The Story of Design – Charlotte and Peter Fiell

The Story of Design is ultimately a story about us, and how we got where we are today through the power of design. As an omnipresent feature of daily life and an integral aspect of human existence, design has throughout the centuries quite literally shaped our manmade world. The Story of Design tells for the very first time the incredibly rich and multi-stranded story of how people over the centuries have harnessed design to convert raw materials into useful things and how these designs have transformed human civilization.

The Story of Design_JKT 100%

The Story of Design not only reveals how the act of designing has since the earliest times been at the very core of human activity, but also explains why it will continue to remain so. By tracing the progressive development of design from prehistoric stone tools to today’s latest products through the introduction of themes, styles, movements and, of course, key pioneering designers, The Story of Design is the tale of how our material culture has evolved over the millennia. It is a story of innovation and ingenuity, of big business and personal creativity, of new materials and cutting-edge technologies – all being used in the pursuit of the better designed thing, whether it is a humble, handcrafted cooking pot or a mass-produced high-tech smart phone. The Story of Design is quite simply the story of stuff, for every manmade object has to a greater or lesser extent been designed and it is these objects of design that have made us what we are today and continue to define how we relate to the world around us.

“Design” is a slippery word, being both a verb and a noun – an action and its result. Its scope also spans the whole spectrum of human creative problem-solving, from pure, process-driven engineering to more creative craft-based approaches that can be artistic, poetic, symbolic or polemical. Design activities might include an engineer using technical procedures to create new mechanisms, a games designer developing new immersive environments, a graphic designer laying out a poster, a textile designer creating fabric patterns or a ceramicist moulding clay into studio pottery. Ultimately, though, whether a designer works for a large company creating industrially manufactured universal products or as an individual designer-maker crafting bespoke solutions, he or she is using design as a means of communication, and the work they produce embodies their different ideologies, philosophies and methodologies.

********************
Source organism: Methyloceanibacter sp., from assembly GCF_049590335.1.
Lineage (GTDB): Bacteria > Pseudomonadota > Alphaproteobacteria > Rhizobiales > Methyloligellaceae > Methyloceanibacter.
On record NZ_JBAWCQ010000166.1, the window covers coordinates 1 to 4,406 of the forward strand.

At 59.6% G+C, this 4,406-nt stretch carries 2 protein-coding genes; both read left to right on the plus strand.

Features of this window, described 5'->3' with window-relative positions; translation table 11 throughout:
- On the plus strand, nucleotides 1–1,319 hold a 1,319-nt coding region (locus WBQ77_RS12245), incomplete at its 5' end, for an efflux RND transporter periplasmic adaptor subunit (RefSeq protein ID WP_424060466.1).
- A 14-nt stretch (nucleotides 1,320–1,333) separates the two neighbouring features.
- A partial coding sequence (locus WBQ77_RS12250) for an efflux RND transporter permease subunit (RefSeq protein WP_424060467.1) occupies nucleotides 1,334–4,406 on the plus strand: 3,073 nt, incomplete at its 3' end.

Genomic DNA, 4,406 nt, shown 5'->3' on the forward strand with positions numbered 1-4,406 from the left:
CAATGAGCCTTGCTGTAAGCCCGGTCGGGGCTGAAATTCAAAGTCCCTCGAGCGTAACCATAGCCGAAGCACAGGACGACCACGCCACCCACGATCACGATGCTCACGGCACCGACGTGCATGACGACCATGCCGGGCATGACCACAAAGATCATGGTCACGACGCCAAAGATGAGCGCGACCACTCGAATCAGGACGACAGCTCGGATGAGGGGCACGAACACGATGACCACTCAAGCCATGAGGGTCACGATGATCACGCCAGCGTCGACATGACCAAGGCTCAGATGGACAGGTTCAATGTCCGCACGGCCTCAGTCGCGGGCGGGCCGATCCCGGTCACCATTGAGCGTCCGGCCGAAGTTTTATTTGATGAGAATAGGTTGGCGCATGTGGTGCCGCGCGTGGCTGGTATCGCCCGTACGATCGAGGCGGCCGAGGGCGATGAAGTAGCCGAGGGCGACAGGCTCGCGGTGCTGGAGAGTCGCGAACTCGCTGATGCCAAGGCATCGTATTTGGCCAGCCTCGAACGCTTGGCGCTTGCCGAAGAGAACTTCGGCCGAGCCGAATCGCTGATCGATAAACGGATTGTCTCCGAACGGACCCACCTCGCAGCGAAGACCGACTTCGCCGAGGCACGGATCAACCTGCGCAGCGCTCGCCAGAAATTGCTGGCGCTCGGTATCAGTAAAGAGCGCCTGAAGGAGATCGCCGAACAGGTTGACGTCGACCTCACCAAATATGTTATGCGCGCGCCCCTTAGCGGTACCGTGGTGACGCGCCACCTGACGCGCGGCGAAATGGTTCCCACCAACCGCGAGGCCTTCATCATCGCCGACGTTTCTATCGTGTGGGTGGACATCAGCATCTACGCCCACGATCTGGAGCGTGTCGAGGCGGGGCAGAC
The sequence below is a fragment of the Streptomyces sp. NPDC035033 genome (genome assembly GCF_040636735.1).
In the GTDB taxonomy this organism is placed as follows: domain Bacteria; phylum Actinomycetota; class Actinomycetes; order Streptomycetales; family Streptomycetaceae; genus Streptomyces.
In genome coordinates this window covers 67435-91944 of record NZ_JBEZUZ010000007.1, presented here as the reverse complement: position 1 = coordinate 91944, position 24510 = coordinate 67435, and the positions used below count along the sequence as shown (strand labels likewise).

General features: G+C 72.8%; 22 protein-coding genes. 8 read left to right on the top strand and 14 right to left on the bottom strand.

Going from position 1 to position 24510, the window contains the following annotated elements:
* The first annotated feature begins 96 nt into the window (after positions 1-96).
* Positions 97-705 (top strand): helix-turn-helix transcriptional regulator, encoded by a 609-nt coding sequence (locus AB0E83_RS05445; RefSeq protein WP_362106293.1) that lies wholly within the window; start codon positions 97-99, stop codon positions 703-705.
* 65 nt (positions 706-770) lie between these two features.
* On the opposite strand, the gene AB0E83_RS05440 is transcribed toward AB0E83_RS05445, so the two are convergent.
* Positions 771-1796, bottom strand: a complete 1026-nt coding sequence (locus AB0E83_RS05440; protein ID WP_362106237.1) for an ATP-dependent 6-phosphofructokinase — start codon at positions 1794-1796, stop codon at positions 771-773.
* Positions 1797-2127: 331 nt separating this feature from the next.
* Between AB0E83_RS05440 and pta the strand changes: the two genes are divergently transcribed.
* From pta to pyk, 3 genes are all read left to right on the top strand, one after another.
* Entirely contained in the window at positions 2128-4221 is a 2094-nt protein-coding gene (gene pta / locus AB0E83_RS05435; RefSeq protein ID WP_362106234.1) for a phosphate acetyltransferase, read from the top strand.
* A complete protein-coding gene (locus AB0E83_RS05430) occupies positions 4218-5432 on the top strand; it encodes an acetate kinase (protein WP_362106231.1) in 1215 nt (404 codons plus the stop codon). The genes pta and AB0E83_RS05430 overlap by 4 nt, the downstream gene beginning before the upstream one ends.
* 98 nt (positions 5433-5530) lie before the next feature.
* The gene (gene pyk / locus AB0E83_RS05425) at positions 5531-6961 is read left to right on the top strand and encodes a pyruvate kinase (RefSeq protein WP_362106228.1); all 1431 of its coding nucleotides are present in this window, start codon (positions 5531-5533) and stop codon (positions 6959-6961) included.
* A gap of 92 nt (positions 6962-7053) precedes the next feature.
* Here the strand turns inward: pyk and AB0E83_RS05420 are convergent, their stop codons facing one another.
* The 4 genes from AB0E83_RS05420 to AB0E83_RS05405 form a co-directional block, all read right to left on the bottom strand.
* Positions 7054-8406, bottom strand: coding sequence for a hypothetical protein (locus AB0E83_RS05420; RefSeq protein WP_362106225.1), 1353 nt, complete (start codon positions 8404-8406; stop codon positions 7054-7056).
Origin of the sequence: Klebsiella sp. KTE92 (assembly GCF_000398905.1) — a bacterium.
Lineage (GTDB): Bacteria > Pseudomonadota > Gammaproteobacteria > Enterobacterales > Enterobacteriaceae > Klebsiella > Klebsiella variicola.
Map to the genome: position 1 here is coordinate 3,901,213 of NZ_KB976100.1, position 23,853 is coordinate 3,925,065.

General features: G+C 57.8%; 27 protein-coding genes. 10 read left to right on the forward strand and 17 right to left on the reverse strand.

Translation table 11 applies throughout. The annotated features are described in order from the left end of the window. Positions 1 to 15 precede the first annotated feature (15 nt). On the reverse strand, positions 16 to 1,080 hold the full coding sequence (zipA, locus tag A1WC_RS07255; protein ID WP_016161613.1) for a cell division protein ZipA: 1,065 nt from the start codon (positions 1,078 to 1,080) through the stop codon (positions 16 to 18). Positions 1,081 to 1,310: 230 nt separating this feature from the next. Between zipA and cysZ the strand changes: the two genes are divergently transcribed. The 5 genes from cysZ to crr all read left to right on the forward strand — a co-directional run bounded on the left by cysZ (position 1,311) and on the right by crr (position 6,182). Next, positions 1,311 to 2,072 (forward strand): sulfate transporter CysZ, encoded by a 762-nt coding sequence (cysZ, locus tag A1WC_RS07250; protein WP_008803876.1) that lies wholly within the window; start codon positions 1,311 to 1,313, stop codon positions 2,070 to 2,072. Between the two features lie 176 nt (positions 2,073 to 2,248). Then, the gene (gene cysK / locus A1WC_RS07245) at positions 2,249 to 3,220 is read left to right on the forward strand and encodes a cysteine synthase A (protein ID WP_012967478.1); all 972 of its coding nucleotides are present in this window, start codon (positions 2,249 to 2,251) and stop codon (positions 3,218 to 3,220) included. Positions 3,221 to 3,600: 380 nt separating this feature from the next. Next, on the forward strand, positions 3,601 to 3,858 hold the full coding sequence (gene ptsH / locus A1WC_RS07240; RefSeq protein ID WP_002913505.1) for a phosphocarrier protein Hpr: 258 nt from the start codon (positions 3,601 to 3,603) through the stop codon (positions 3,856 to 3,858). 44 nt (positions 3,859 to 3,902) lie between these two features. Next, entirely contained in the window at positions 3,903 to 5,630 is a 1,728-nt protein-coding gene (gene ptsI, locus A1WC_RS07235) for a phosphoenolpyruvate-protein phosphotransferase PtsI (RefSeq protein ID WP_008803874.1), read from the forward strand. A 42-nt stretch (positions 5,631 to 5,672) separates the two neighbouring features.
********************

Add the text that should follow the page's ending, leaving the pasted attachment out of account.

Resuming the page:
It is the unique ability of designed artefacts to tell both individual and shared stories that prompted us to write The Story of Design, for studying the development of design is a way of making sense of human history – its motivations, its triumphs, its failures, its contradictions. It is also a study of avant-garde pioneers, of visionary practitioners, risk-taking design-entrepreneurs, enlightened design-led manufacturers, revolutionary design schools and forward-looking stylistic movements, all striving to find better design solutions, which they believed would shape a better future – even if their instincts were sometimes misguided. The Story of Design is quite simply the story of how human civilization came into being – there is no bigger story, nor one that is more relevant to our own existence, for it is our own shared story.

Advertisements

Memories of a Lost World

Charlotte Fiell, author of the stunning and unique Memories of a Lost World, reveals how she discovered the magic lantern slides that the book contains – and what they reveal about our history in the ‘pre-media’ age.

memories cover

Looking through a window into the past…

Memories of a Lost World is a book that came about from my obsession with magic lantern slides and my related love of social history. It all started a few years back when I was researching a book on German design and found a magic lantern slide showing a Zeppelin airship being maneuvered into a hangar. As I lifted this large glass slide to the light to see it more clearly, it was so like looking through a window into the past that it quite literally gave me goose bumps. I just knew I had lucked onto something that every social historian is searching for, a wonderful new source of primary historical research to explore. And explore I did as I collected hundreds and hundreds of magic lantern slides over the next few years. Many of these slides were some of the earliest photographic records of countries, cultures and peoples to have been taken before the advent of photographic film, cinema, television or mass-travel. What these slides represented to me was a pure and for the most part undiluted essence of national character – whether it was a slide of a geisha sleeping or a African tribesman dancing or a bustling street scene of Paris or a panoramic view of the Himalayas.

Memories - spread 2

Illuminating all corners of the world